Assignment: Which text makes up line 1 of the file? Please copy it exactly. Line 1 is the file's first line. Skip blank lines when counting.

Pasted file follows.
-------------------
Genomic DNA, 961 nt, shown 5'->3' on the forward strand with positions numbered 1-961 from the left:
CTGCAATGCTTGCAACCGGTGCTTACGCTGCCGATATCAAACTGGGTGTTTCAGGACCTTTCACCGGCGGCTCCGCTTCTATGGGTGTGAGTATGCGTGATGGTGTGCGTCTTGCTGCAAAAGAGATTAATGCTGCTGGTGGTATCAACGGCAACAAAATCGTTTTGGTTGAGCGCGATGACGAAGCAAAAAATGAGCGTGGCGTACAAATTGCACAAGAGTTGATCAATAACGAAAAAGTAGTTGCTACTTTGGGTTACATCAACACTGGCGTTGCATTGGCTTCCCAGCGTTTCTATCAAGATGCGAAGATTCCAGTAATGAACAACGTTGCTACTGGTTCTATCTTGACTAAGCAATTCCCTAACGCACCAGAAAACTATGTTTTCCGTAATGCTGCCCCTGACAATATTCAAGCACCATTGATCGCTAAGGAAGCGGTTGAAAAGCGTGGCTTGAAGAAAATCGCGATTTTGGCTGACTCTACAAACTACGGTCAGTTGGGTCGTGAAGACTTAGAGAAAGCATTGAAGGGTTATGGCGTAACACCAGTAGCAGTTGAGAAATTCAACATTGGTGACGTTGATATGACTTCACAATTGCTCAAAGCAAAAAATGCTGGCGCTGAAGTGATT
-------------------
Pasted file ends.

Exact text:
Genomic DNA, 961 nt, shown 5'->3' on the forward strand with positions numbered 1-961 from the left: